Meta-comedy, breaking the fourth wall and self-deprecating humor were some of the key reasons Deadpool killed it at the box-office last year. With a budget of just under $60 million and a total box office income of over $760 million, Deadpool finally proved to studios that the masses were ready for an R-rated superhero film. Rather than being put off by the ultra-violence, the toilet humor or the de-glorification of our modern-day deities, audiences flocked to cinemas in search for something fresh and innovative.
It's no surprise that a success as colossal as Deadpool would clearly have an impact on the moviemaking world. What is surprising, however, is just how quickly the effects can already be felt. Furthermore, what's even more surprising is that Logan, the first film to be clearly inspired by Deadpool, appears to not only be mimicking his self-referential comedy, but may even be trying to add something to it by trying something new. Here's why the contents of Logan's final trailer bodes well for Wolverine's sunset film.
An R-Rated 'Logan'?
One of the first repercussions we saw from Deadpool's success was that the producer for Logan, Simon Kinberg, decided he wanted to turn Logan into an R-rated film. Although it still isn't clear whether this is really going to happen, the fact that it's been intended for some time now means that the filmmakers are no longer afraid to make a truly gritty, violent and gore-induced Logan finale. While this take would not work for all superhero flicks, I think you'd be hard pressed to find another hero more suited for the darker tone an R-rated movie elicits than a Wolverine finale.
Rugged, wild, messy and animalistic, Wolverine has always been at his most fascinating and at his most human when he embodies the antihero. Perhaps due to his immortality, seeing a side of Logan that has to deal with the ghosts of his past helps us as an audience relate to someone we'd otherwise find it difficult to understand.
Rather than a blessing, Hugh Jackman often plays the character's immortality as a curse. Rather than focusing on the fact that he can always escape the clutches of death, we look into the real-life ramifications of immortality, of having to spend eternity living with regret and loss, heartbreak and despair. An eternity filled with the blood of his foes forever stained onto his hands, it's grit lodged beneath his fingernails. An R-rated Logan would really be able to harness this unique quality in Wolverine, and give his character the emotional weight and gravitate that he deserves.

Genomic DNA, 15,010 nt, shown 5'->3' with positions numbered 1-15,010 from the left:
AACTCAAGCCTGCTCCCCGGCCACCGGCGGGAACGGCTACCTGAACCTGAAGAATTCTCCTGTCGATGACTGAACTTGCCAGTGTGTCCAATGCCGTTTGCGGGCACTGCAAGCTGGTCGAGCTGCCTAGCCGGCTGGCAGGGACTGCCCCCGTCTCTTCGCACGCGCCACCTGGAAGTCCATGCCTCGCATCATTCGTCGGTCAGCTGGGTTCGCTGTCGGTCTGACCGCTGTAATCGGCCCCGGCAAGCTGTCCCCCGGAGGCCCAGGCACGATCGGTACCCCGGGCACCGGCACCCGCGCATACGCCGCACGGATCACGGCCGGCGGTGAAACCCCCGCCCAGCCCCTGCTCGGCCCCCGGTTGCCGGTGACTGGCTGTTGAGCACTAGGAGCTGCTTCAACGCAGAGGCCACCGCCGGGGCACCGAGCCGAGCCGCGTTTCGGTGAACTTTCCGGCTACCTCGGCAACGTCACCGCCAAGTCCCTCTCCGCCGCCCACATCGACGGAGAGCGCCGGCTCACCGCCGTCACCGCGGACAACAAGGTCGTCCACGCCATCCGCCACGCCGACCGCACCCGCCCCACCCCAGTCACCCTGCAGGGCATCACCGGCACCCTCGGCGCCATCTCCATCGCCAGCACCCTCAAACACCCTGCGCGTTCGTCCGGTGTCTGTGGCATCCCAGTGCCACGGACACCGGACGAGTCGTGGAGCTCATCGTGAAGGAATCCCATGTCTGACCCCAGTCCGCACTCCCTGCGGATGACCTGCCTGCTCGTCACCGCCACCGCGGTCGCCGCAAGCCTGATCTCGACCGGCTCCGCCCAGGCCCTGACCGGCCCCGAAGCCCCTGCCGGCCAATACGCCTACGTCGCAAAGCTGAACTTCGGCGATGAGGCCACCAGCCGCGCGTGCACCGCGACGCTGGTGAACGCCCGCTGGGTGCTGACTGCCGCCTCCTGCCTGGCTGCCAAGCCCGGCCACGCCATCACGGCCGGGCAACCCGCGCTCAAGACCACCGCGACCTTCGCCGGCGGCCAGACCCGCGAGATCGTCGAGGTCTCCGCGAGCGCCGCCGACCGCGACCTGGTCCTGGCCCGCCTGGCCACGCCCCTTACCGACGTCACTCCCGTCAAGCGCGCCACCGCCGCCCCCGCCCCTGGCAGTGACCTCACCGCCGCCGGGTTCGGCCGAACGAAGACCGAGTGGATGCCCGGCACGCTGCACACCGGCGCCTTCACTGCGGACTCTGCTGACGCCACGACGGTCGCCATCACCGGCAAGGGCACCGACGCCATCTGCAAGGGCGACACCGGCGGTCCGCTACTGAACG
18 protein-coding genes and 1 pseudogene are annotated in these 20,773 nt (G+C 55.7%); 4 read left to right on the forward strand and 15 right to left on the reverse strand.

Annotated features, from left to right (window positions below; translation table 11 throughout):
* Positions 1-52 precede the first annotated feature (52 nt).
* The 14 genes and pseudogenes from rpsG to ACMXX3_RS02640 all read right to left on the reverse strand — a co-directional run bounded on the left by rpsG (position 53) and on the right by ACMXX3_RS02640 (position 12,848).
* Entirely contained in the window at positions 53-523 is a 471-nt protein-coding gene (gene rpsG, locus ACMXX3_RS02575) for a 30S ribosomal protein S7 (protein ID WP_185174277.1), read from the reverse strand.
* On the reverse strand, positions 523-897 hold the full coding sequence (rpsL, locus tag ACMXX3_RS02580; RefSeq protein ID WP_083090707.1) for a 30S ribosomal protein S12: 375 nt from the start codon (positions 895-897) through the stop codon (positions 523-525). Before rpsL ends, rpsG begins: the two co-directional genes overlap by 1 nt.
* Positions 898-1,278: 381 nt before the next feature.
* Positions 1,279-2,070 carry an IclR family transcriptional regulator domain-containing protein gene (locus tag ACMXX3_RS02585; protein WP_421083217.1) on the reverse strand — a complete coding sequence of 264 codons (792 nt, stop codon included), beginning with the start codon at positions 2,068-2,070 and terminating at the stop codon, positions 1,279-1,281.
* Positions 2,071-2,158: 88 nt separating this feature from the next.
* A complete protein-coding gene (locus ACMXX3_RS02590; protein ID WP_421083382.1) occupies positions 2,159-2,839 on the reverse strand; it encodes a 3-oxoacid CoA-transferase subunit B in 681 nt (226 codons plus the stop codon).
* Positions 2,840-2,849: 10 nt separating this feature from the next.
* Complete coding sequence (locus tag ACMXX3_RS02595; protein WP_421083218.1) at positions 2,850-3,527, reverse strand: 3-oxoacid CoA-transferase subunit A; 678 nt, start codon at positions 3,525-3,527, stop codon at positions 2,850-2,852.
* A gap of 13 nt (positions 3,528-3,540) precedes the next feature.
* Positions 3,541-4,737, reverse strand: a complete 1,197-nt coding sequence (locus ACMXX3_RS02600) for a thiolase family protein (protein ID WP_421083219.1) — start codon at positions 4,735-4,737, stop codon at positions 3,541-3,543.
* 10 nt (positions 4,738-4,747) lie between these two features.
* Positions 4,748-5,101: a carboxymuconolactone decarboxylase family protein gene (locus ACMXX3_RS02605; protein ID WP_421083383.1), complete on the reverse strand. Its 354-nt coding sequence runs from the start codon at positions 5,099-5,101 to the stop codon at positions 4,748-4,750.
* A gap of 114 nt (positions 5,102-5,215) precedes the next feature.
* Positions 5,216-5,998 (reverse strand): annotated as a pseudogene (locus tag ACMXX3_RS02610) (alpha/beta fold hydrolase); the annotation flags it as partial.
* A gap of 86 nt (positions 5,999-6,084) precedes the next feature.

A Meta 'Logan'?
Of course, a large part of why Deadpool worked so well as an R-rated movie was not just because of it's dark undertone. This more serious tone was also notably juxtaposed against a meta-comedic technique of really, really wanting to make fun of itself. Highlighting superhero cliches, breaking the fourth wall and showing our antihero doing more ordinary acts such as doing the laundry — which is more often associated with banal reality than to the exciting exploits of a blockbuster superhero — oddly worked wonders for helping Deadpool differentiate itself from the pack. It helped humanize Deadpool in a more lighthearted fashion.
Logan certainly appears to be following suit. A shot of our superheroes scoffing down Pringles, trying on $3 sunglasses at a 7/11, or watching Logan having to discipline his new surrogate daughter in the opening scene of the trailer shows that these superheroes aren't free from the less glamorous parts of day-to-day existence either. They too read comics (only about themselves), get pushed around and told what to do (except that they push back), and have to suffer the consequences of their actions (except they do it in epic form with explosions and bullets and stuff!).
In typical cinema fashion, Logan appears to be willing to ground itself in banal reality in order to humanize its characters, and then lift the viewer off with them into the realms of fantasy for our entertainment. This is exactly what Deadpool did so successfully, and by the looks of it, exactly where Logan appears to be going, too.
Moving Beyond 'Deadpool '
However, although making a film entirely composed of self-referential jokes is perfect for a superhero film like Deadpool, I think most would agree that for Logan's finale to have the emotional kick that its fans are looking for, the story will need to have something more than that. Therefore, while everyone is focusing on the amazingly meta opening scene of the new trailer — which is hardly surprising given it's comedic execution — the parts of the trailer that has me most excited are its quieter moments.
If Deadpool is a postmodern take on the superhero genre, Logan appears to be taking a more metamodern stance on it instead. In other words, the trailer appears to show Logan as a self-mocking, self-referential superhero film, just like Deadpool, but with an under-current of genuine sincerity underneath. Under all the humor and sly winks to the audience, the trailer also hints to a much more stern and sincere story about a man finally finding some sort of purpose in his life. By attaining a sense of family he never had, Logan is finally given the closure he's never had. Professor Xavier returns to his sturdy post as surrogate father to Logan, and it appears X-23 will play, in turn, Logan's surrogate daughter to round off the new normal.